Part A establishes the foundation knowledge and sets up a key reference of understanding that aids your thinking across the rest of the book. Chapter 1 will be the logical starting point for many of you who are new to the field to help you understand more about the definitions and attributes of data visualisation. Even if you are not a complete beginner, the content of the chapter forms the terms of reference that much of the remaining content is based on. Chapter 2 prepares you for the journey through the rest of the book by introducing the key design workflow that you will be following.

Chapter 1: Defining Data Visualisation

  • Defining data visualisation: outlining the components of thinking that make up the proposed definition for data visualisation.
  • The importance of conviction: presenting three guiding principles of good visualisation design: trustworthy, accessible and elegant.
  • Distinctions and glossary: explaining the distinctions and overlaps with other related disciplines and providing a glossary of terms used in this book to establish consistency of language.

Chapter 2: Visualisation Workflow

  • The importance of process: describing the data visualisation design workflow, what it involves and why a process approach is required.
  • The process in practice: providing some useful tips, tactics and habits that transcend any particular stage of the process but will best prepare you for success with this activity.

Part B: THE HIDDEN THINKING

Part B discusses the first three preparatory stages of the data visualisation design workflow. ‘The hidden thinking’ title refers to how these vital activities, that have a huge influence over the eventual design solution, are somewhat out of sight in the final output; they are hidden beneath the surface but completely shape what is visible. These stages represent the often neglected contextual definitions, data wrangling and editorial challenges that are so critical to the success or otherwise of any visualisation work – they require a great deal of care and attention before you switch your attention to the design stage.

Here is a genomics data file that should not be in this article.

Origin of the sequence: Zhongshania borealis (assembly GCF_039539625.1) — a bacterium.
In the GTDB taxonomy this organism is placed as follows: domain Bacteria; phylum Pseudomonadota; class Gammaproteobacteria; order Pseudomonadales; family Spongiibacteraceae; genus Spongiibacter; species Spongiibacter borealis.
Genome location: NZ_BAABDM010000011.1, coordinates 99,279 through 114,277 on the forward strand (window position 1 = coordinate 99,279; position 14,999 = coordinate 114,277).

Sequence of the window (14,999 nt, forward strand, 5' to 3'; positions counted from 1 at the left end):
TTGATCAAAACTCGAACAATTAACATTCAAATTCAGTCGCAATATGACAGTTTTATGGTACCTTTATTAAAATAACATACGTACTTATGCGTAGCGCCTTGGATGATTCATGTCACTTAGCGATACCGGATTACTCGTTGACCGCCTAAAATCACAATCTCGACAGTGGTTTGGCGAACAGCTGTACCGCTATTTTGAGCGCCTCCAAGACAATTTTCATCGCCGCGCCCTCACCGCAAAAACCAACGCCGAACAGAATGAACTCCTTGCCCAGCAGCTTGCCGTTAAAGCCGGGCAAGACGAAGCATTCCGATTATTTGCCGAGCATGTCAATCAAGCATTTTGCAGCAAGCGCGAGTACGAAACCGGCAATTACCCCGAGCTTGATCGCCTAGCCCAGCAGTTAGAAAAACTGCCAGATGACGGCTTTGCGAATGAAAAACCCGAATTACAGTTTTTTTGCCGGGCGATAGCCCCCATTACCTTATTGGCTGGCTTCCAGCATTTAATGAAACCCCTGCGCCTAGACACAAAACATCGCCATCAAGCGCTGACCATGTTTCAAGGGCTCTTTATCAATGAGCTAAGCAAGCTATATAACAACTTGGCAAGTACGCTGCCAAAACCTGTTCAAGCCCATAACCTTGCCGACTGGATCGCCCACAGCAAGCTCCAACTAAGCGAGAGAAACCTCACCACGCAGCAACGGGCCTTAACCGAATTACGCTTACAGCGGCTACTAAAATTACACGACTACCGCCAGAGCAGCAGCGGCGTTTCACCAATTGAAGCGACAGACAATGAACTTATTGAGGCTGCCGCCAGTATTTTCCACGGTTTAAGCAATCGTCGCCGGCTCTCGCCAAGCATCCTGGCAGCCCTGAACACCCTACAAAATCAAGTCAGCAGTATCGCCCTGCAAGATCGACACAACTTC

Chapter 3: Formulating Your Brief

  • What is a brief?: describing the value of compiling a brief to help initiate, define and plan the requirements of your work.
  • Establishing your project’s context: defining the origin curiosity or motivation, identifying all the key factors and circumstances that surround your work, and defining the core purpose of your visualisation.
  • Establishing your project’s vision: early considerations about the type of visualisation solution needed to achieve your aims and harnessing initial ideas about what this solution might look like.

Chapter 4: Working With Data

  • Data literacy: establishing a basic understanding with this critical literacy, providing some foundation understanding about datasets and data types and some observations about statistical literacy.
  • Data acquisition: outlining the different origins of and methods for accessing your data.
  • Data examination: approaches for acquainting yourself with the physical characteristics and meaning of your data.
  • Data transformation: optimising the condition, content and form of your data fully to prepare it for its analytical purpose.
  • Data exploration: developing deeper intimacy with the potential qualities and insights contained, and potentially hidden, within your data.

Chapter 5: Establishing Your Editorial Thinking

  • What is editorial thinking?: defining the role of editorial thinking in data visualisation.
  • The influence of editorial thinking: explaining how the different dimensions of editorial thinking influence design choices.